Trend Talks: Anna Claire Howard

Maintaining a high level of quality in gear production relies heavily on the governing industry standard. However, adhering to that standard is optional.


In an industry as competitive and quality-oriented as gear manufacturing, meeting the latest and greatest industry standard and sporting a seal of certification on your company’s website may be just what you need to rise above the competition.

Leading standard development organizations such as the International Organization for Standardization (ISO), the American Gear Manufacturers Association (AGMA), and the American National Standards Institute (ANSI) have criteria for developing, applying, and revising standards once every five years (at least) by specialized technical committees dedicated to that particular subject.

These committees facilitate conversation and make the development of standards possible. They create a cohesive approach to engineering and gear design by providing a collaborative environment for industry experts to share knowledge from their area of expertise (e.g. design, materials, troubleshooting, etc.) and propose a solution.

“Through that activity, a one-on-one, back-and-forth conversation occurs between the industry experts where they can share expertise and experiences,” said Amir Aboutaleb, vice president of the technical division at AGMA. “Their collective experience helps the industry overall by the creation of these new documents.”

However, despite years of R&D, there is no rule requiring manufacturers to meet or use those standards — even after they’ve been adopted by a standards organization.

John Rinaldo, senior development engineer at Atlas Copco Comptec LLC, currently serves on the Gear Accuracy, Helical Enclosed Drives High Speed Units, and Nomenclature committees at AGMA. He is also the United States delegate to ISO TC60/WG2, which recently revised the ISO 1328-1 Standard — a tolerance standard for spur and helical gears; more specifically for the tolerances of the flanks of the gear teeth. First published in 1995, ISO 1328-1 was revised and re-published in 2013.

“This standard  has evolved over time between the AGMA and ISO,” Rinaldo said. “Currently, it is an ISO standard that AGMA has adopted. It’s something hopefully everyone throughout the world is going to start using because it’s the first standard that looks like it will be accepted within the gearing community not only as an ISO standard, but also as an AGMA standard and a DIN standard, (DIN is the German equivalent of ANSI). For years, DIN has had standards that have been used throughout the world. The Japanese Industrial Standards (JIS) is also adopting this standard.

“The new standard itself was a slow evolution, but it has evolved to the point where everyone is agreeing on the same standard, and that is revolutionary,” Rinaldo said. “The expectation for this new standard is that it won’t need to be revised for another 20 years, at least.”

The new ISO 1328-1 provides a great deal of information on how to make measurements on a gear, and a major change was to include one key factor that hadn’t been included up to that point — filtering.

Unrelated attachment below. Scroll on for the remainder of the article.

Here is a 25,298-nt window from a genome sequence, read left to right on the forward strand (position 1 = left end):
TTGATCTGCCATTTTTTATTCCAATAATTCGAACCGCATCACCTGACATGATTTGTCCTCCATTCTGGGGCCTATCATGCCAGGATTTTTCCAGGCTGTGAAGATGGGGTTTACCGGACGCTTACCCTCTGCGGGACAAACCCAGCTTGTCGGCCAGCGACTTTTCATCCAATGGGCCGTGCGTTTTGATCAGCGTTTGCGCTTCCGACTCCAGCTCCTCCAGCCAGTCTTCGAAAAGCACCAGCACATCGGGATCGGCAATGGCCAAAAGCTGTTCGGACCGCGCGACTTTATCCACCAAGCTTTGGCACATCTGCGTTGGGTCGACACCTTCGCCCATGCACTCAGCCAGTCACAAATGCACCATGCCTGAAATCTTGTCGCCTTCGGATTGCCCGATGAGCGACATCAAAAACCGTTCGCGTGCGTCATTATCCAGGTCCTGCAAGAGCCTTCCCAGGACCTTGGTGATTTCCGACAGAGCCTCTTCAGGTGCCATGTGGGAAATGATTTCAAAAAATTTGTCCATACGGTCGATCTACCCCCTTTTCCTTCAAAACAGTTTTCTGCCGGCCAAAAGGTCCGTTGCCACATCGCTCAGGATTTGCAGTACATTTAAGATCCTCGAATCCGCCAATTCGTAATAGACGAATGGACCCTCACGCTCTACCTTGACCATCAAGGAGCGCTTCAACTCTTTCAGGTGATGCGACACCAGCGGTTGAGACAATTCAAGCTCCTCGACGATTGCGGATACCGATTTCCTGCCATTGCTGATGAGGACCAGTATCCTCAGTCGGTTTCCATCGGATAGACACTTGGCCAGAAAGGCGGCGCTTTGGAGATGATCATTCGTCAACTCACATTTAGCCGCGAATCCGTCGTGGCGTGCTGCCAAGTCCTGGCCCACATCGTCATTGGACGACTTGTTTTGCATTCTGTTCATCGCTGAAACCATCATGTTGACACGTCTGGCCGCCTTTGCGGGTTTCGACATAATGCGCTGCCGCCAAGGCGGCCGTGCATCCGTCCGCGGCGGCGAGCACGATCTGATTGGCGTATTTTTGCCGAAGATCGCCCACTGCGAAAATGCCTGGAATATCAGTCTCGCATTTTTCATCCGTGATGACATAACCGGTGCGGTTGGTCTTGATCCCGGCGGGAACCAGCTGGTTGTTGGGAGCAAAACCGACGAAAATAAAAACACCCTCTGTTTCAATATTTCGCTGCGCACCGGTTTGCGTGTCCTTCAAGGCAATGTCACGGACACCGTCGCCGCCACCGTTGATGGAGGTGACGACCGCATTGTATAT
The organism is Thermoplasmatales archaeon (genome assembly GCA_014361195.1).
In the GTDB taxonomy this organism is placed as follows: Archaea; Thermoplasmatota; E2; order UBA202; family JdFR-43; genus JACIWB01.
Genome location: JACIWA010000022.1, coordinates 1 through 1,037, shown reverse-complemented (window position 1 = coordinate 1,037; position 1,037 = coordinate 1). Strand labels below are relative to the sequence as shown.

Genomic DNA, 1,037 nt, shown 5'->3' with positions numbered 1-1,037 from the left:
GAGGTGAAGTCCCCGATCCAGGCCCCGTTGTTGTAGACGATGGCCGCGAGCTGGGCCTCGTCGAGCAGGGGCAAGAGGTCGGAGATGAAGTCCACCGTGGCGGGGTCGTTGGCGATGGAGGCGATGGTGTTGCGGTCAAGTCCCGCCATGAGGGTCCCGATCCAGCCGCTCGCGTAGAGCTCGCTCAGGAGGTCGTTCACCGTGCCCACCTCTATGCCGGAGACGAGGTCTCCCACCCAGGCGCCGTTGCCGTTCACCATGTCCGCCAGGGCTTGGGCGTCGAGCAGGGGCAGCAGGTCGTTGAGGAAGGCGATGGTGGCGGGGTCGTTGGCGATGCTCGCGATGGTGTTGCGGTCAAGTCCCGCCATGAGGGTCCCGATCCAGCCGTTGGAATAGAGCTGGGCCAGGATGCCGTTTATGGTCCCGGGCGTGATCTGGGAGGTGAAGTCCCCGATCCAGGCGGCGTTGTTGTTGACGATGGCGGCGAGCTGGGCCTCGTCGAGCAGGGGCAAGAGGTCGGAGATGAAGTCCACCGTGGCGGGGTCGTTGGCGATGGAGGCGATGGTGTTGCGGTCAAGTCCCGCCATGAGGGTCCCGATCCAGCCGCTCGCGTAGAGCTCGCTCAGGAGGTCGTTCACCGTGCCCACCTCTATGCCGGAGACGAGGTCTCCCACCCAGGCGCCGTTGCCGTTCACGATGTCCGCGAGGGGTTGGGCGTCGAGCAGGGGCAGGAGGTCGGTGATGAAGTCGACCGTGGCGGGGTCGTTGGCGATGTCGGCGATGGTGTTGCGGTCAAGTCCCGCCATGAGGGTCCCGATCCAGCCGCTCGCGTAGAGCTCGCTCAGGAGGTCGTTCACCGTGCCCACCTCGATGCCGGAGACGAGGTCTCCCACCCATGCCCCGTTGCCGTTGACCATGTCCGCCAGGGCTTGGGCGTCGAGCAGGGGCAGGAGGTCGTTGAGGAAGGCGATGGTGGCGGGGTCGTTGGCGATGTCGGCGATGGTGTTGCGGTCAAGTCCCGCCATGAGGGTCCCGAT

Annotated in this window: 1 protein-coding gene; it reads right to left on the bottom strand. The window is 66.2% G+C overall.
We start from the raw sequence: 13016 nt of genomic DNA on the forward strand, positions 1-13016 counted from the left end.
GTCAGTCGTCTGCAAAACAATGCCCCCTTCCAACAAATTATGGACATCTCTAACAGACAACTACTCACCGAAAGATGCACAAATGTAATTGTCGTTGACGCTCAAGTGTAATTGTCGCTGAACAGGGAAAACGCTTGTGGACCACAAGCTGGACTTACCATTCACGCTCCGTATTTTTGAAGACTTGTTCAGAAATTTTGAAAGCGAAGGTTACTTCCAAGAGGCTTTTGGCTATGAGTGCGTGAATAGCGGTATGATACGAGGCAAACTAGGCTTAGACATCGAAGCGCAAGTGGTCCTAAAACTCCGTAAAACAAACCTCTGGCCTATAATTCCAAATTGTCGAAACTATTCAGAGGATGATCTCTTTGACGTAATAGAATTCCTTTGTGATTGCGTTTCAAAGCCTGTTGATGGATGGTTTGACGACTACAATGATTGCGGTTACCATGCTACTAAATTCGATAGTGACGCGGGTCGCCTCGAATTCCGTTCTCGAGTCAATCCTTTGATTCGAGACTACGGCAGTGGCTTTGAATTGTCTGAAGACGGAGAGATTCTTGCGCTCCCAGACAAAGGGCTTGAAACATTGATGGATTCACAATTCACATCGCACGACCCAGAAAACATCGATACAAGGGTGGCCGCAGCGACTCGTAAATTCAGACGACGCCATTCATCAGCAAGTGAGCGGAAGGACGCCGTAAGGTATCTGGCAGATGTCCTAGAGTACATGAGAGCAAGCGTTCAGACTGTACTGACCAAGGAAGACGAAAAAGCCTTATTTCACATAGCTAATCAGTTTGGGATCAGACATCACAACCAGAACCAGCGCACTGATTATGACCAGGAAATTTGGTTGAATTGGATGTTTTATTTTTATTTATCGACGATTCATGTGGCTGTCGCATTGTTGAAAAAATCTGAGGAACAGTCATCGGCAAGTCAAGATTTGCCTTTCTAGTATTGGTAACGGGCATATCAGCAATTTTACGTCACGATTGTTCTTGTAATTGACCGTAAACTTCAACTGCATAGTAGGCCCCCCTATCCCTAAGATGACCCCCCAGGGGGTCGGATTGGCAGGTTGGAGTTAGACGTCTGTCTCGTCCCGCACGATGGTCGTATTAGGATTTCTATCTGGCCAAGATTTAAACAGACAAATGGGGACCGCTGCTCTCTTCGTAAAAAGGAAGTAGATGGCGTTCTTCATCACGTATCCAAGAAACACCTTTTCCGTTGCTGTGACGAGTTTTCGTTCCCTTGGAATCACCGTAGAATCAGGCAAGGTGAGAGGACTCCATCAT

“In the past, there were no requirements for what filtering was done,” Rinaldo said. “Some companies would do a lot of filtering and some would do very little, and the ones who did a lot had better looking gears. A user who doesn’t understand that wouldn’t realize that the results aren’t comparable. With a new standard, if everyone is using it, the results are comparable between measurements made by different vendors.”

Considering the long-term validity of the previous version of this standard, choosing to become certified to a standard like ISO 1328-1 appears to be a wise investment — despite initial costs.

According to Rinaldo, obtaining the software update for a new industry standard may cost only a couple hundred dollars for modern equipment. Also, new machinery typically ships with the new standard pre-loaded. However, the expense escalates when a manufacturer needs to purchase new software for older machines.

“The older machines won’t have software for the new standard, which makes it difficult for them to inspect the new standard, and it may be expensive for them to buy the software,” Rinaldo said. “Until there’s an overwhelming demand to use the new standard, or enough time that they’ve upgraded the software anyway, they won’t have the software.”

Considering the standard’s expected long-term validity, applying the most recent standard could set one company apart from others that can’t inspect gears to the new standard.

“A major benefit from using the most current standards is that if everyone is using the same standard, then people purchasing gears can know that no matter who they purchase from, they’re going to essentially have the same performance,” Rinaldo said. “If everyone used the same standards where they apply, everything would be more harmonious. Standards all over the world are written for that very purpose.”

Like Rinaldo, Dr. Phil Terry, chairman of ISO/TC 60 (ISO’s technical committee on Gears Standards), agrees that the end goal of developing standards is to create a sense of harmony in the manufacturing industry between the supplier and the purchaser, or, in the gearing community, between the customer and the gear manufacturer where end results can be more comparable.

“In the world of gears, few purchasers, if any, have sufficient in-house expertise to write such a specification in sufficient detail to limit potential vendors to a single comparable design,” Terry said.

While universal adoption of standards makes sense on paper, it’s unlikely. The best thing to do is to stay up to date on standards development and do your own due diligence to see if the latest standard is the best fit for your company and your customers.  

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